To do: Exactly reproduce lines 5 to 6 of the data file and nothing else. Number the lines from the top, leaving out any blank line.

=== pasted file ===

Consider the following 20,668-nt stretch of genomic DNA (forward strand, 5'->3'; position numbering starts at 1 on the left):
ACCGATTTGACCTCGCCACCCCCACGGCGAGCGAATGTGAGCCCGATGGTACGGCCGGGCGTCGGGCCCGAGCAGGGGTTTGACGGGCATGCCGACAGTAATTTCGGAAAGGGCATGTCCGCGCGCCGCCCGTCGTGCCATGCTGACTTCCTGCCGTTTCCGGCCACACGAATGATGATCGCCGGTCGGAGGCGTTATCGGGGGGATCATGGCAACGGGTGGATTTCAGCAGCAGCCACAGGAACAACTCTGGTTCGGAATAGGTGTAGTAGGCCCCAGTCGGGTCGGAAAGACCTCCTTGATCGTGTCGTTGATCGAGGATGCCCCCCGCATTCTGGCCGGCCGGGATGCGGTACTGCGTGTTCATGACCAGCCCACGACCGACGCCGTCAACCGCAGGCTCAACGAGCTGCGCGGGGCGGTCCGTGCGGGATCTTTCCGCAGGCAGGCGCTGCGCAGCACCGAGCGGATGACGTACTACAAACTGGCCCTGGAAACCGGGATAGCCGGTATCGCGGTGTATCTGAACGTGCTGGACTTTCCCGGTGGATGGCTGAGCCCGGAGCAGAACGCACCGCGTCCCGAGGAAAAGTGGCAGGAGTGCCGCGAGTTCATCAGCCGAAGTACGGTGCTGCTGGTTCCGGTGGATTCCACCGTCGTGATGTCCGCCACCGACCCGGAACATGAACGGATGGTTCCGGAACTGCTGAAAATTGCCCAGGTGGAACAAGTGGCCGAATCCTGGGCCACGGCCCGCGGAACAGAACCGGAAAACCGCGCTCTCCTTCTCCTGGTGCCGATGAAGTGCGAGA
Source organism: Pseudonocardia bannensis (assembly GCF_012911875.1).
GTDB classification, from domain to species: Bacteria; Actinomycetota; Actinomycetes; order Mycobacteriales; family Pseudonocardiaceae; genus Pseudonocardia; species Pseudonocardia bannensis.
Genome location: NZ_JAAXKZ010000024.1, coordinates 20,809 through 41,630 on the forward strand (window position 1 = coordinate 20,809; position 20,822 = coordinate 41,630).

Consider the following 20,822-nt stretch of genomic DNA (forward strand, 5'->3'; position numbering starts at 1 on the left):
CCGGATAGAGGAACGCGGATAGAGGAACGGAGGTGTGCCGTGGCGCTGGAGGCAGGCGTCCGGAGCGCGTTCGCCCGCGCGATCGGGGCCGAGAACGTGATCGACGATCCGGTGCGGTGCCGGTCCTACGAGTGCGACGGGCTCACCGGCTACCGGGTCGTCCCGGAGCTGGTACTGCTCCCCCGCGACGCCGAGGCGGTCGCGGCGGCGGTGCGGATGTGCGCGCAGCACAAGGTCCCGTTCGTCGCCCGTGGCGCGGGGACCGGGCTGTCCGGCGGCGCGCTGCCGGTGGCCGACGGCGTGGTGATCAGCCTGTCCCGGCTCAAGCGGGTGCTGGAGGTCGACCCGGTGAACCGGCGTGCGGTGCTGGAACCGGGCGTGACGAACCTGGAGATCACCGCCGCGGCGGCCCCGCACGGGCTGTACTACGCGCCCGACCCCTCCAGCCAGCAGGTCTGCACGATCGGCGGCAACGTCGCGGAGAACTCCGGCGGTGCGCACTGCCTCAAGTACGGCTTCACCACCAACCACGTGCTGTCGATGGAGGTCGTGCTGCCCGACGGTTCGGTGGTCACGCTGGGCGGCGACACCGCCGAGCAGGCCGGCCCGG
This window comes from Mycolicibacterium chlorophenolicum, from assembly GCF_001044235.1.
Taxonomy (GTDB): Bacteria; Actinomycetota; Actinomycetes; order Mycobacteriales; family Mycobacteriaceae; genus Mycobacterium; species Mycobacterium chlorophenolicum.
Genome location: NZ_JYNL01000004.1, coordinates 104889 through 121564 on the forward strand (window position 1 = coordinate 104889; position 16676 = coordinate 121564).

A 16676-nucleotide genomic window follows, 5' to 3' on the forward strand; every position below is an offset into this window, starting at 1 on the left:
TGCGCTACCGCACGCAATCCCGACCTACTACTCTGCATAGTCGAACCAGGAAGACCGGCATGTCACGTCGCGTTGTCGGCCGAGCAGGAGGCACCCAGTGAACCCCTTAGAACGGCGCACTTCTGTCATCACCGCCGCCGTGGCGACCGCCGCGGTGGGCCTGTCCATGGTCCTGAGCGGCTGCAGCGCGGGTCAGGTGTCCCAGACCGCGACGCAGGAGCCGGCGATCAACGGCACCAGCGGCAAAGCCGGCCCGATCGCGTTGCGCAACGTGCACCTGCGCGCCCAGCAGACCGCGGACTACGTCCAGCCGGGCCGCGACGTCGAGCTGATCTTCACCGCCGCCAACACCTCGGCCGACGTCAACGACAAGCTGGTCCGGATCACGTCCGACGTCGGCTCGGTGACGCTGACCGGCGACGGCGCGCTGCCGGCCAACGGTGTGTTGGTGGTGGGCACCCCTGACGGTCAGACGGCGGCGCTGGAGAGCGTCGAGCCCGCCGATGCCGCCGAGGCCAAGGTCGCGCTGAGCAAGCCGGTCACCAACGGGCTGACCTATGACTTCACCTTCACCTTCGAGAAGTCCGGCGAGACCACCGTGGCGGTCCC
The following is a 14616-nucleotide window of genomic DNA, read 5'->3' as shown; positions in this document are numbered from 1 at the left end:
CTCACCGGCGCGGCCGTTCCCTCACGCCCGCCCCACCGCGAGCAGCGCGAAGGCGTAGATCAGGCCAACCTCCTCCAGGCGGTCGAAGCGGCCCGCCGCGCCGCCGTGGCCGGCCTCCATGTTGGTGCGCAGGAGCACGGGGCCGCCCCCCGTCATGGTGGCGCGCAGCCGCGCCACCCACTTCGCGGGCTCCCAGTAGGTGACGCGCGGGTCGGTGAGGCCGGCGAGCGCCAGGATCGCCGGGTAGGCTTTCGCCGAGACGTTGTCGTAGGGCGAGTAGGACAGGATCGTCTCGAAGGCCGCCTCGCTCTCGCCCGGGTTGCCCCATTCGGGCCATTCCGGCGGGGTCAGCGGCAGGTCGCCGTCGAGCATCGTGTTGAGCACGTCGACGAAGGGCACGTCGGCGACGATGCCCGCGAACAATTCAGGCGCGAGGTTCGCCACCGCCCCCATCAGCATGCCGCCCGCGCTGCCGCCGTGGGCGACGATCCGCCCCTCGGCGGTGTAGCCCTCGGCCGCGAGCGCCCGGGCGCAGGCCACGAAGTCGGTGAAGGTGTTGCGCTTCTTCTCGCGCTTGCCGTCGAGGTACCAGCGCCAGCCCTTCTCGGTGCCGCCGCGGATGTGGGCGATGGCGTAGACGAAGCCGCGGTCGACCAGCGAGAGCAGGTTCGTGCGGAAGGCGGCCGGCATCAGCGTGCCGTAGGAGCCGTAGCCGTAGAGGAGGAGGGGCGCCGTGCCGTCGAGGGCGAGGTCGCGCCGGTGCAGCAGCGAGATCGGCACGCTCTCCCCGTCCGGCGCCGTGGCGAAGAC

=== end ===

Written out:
Genome location: NZ_JAAXKZ010000024.1, coordinates 20,809 through 41,630 on the forward strand (window position 1 = coordinate 20,809; position 20,822 = coordinate 41,630).

Consider the following 20,822-nt stretch of genomic DNA (forward strand, 5'->3'; position numbering starts at 1 on the left):